Regarding general “maritime safety”, I’m no expert, and my opinion is given for free – take it for what it’s worth. That said, it seemed to me that there was a reasonable degree of “maritime professionalism” on the bay and between boats – at least as it relates to interacting with one another, and maintaining safety between each other.
It seemed that the cruise lines had all agreed on a few “highlight spots”, where they would all stop for passengers to visit. These spots varied from fishing villages to beaches to caves. At each of these “stops” it can be madness, as hundreds of tourists from various boats all clamor ashore to enjoy the remote beauty amid the throngs of others enjoying the remote beauty.
In this respect, western style tourism has arrived in full force in Vietnam…
Having offered this critical little quip, I have to say that even amid the throngs, the beauty of the places the cruises took you to was breathtaking.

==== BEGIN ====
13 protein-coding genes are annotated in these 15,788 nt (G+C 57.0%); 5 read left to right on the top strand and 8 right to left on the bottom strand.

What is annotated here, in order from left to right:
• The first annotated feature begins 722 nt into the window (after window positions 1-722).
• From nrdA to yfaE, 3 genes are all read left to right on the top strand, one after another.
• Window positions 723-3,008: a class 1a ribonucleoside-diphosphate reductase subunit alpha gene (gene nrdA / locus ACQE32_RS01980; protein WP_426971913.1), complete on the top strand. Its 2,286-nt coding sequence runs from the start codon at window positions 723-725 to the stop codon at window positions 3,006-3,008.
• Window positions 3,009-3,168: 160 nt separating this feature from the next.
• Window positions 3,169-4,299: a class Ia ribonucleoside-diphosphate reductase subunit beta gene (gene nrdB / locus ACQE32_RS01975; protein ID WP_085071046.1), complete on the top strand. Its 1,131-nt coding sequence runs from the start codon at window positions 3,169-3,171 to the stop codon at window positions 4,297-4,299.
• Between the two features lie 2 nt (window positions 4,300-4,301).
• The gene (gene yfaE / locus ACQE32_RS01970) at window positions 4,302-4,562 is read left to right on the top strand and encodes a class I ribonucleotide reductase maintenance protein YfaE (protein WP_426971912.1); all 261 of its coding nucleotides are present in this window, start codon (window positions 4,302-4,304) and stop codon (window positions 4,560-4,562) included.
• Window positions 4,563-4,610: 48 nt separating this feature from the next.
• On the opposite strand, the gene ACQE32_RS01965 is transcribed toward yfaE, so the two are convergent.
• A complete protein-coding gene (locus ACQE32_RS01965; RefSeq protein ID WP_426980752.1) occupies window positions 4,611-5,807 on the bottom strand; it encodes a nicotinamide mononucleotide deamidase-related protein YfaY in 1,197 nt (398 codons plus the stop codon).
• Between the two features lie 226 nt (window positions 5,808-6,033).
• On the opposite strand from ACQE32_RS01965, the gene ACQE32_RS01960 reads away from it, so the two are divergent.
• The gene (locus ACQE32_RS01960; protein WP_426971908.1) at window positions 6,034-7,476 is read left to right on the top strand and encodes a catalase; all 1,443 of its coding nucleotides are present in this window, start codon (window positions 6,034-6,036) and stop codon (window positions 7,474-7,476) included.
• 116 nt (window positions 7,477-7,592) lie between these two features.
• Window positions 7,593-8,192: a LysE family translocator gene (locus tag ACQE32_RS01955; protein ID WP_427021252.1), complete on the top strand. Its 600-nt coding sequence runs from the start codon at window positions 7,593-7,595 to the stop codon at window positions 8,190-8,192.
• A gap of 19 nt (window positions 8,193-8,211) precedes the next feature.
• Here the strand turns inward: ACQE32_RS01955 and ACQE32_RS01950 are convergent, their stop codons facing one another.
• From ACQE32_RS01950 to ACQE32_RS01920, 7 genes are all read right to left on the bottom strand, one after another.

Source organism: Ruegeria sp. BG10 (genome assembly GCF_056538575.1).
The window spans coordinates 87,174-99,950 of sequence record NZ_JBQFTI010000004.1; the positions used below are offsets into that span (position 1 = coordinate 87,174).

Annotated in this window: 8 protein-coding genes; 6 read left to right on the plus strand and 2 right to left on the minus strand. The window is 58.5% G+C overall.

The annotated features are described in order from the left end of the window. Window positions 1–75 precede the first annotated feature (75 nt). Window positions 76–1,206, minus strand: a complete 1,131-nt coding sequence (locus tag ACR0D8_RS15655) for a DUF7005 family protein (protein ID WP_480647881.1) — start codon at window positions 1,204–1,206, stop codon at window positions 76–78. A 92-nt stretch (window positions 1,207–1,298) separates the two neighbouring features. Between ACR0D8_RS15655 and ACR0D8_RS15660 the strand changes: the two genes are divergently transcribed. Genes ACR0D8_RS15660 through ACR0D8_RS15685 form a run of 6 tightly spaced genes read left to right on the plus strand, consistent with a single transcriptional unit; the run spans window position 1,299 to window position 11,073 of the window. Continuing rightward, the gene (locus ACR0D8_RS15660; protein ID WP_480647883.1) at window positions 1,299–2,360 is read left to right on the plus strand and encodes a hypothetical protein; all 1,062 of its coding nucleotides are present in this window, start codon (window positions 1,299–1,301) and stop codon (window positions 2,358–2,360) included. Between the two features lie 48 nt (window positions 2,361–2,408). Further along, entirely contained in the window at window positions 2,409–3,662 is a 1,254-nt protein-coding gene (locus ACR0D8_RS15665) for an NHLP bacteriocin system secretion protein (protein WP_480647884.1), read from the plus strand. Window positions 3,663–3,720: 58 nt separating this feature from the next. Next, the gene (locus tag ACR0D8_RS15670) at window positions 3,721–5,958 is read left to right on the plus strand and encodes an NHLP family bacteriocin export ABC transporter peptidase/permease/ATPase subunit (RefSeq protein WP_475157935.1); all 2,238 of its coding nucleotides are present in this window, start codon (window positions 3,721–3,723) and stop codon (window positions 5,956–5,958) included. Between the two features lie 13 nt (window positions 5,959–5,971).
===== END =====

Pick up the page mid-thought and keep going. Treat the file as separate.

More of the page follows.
While English is accepted as the Lingua Franca in Vietnam as in most of the world today, the English spoken by most in the tourist industry there is very limited. For those accustomed to traveling, and accustomed to finding ways to communicate with limited overlapping language, the language is not an issue really – you can figure it out. However, most folks in the US have never had to deal with this, and really struggle when someone speaks only a little English.
In Vietnam, (as in most of SE Asia), Western tourism dollars have become absolutely critical to government coffers, local economies, and local workers. Most of the individual workers that we interfaced with – once you asked and learned a bit more about their life – considered tourists to be the delivers of manna in an economic blight. One of our “guides”, for example, grew up in a coal mining town close by. His father is 60, and sounds close to death with lung issues. He felt lucky that his father got him a job at the coal mine, but was able to leave that job to work as a tour boat guide, where he earns much more without the health risk.
So, while my Western eye might look at this guy, and feel bad at the long hours he works and the poor working conditions, this job is almost the lap of luxury to him, compared to the life he’d have without the tourism industry. This is important perspective for the Western observer, because it underpins an extreme dedication on the part of the people in the area to make sure their Western visitors are pleased.